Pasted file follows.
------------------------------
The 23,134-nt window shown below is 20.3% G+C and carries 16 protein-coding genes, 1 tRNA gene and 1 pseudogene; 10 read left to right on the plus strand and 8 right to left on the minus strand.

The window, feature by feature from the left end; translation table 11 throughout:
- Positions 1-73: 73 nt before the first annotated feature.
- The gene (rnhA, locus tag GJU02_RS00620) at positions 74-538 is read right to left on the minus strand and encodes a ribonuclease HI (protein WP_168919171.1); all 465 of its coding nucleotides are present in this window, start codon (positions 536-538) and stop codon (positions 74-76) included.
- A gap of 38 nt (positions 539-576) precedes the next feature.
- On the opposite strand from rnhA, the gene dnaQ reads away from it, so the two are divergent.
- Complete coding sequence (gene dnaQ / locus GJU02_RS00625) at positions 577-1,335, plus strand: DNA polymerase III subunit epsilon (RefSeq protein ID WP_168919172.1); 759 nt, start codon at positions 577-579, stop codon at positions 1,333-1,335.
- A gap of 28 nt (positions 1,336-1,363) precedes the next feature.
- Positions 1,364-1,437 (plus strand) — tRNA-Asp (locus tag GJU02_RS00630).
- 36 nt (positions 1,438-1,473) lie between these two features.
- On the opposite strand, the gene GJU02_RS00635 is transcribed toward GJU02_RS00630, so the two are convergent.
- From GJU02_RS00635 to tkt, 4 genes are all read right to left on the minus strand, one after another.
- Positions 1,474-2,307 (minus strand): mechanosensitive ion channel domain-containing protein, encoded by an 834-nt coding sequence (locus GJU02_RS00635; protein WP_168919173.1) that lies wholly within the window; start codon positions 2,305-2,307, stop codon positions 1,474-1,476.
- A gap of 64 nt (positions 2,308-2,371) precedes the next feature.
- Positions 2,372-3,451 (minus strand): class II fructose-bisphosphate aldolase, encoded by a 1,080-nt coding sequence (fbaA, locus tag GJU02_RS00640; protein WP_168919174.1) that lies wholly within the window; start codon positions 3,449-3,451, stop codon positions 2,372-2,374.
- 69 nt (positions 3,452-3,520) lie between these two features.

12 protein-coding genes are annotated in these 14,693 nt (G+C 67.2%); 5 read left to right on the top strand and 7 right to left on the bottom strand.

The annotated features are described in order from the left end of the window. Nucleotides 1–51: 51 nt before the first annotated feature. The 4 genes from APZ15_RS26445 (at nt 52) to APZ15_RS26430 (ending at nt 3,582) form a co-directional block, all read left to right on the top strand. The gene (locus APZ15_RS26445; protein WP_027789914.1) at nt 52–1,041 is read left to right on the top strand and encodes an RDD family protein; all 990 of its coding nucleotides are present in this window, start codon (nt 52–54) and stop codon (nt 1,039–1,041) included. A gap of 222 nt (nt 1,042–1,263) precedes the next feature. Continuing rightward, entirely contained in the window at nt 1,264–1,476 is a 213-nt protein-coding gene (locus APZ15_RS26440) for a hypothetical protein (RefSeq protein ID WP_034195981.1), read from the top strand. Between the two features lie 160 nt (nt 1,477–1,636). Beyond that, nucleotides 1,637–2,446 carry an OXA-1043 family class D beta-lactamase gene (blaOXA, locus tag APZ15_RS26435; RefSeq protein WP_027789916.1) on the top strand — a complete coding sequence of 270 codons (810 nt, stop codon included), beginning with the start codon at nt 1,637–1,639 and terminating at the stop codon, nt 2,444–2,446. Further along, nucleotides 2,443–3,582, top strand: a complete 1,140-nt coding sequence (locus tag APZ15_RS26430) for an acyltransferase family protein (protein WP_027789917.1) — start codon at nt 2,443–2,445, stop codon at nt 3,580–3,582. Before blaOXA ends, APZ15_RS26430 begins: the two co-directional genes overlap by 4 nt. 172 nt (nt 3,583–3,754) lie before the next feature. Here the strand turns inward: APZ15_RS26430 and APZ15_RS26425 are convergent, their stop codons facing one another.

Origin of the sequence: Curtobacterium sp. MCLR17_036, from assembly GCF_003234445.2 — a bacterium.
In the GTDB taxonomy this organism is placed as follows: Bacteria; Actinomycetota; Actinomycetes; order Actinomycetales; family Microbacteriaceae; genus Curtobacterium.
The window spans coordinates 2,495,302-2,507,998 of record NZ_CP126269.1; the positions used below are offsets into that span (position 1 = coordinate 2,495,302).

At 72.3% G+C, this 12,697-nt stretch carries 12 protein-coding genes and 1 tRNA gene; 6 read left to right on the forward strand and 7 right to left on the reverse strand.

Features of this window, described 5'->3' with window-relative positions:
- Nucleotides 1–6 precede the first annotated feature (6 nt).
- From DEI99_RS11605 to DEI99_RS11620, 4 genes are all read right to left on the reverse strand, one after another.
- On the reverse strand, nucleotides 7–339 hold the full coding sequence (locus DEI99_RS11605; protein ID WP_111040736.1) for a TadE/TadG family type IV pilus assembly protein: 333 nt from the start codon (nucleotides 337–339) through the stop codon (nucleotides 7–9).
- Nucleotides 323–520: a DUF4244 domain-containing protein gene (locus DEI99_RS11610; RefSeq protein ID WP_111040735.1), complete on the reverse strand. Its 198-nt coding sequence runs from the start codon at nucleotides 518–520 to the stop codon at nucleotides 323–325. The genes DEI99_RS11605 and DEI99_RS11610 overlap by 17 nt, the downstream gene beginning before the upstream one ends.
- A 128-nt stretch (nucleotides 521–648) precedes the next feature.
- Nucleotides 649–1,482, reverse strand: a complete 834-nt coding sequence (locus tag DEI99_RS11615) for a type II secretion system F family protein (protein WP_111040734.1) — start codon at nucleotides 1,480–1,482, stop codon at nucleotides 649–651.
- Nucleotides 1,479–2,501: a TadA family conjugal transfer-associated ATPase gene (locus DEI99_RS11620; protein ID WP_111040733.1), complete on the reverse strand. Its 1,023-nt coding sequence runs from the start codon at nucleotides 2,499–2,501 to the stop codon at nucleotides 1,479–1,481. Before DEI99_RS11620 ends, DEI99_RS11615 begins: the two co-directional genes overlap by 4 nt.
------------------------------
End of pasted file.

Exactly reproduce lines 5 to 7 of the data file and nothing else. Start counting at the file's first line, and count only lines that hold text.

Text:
- A gap of 38 nt (positions 539-576) precedes the next feature.
- On the opposite strand from rnhA, the gene dnaQ reads away from it, so the two are divergent.
- Complete coding sequence (gene dnaQ / locus GJU02_RS00625) at positions 577-1,335, plus strand: DNA polymerase III subunit epsilon (RefSeq protein ID WP_168919172.1); 759 nt, start codon at positions 577-579, stop codon at positions 1,333-1,335.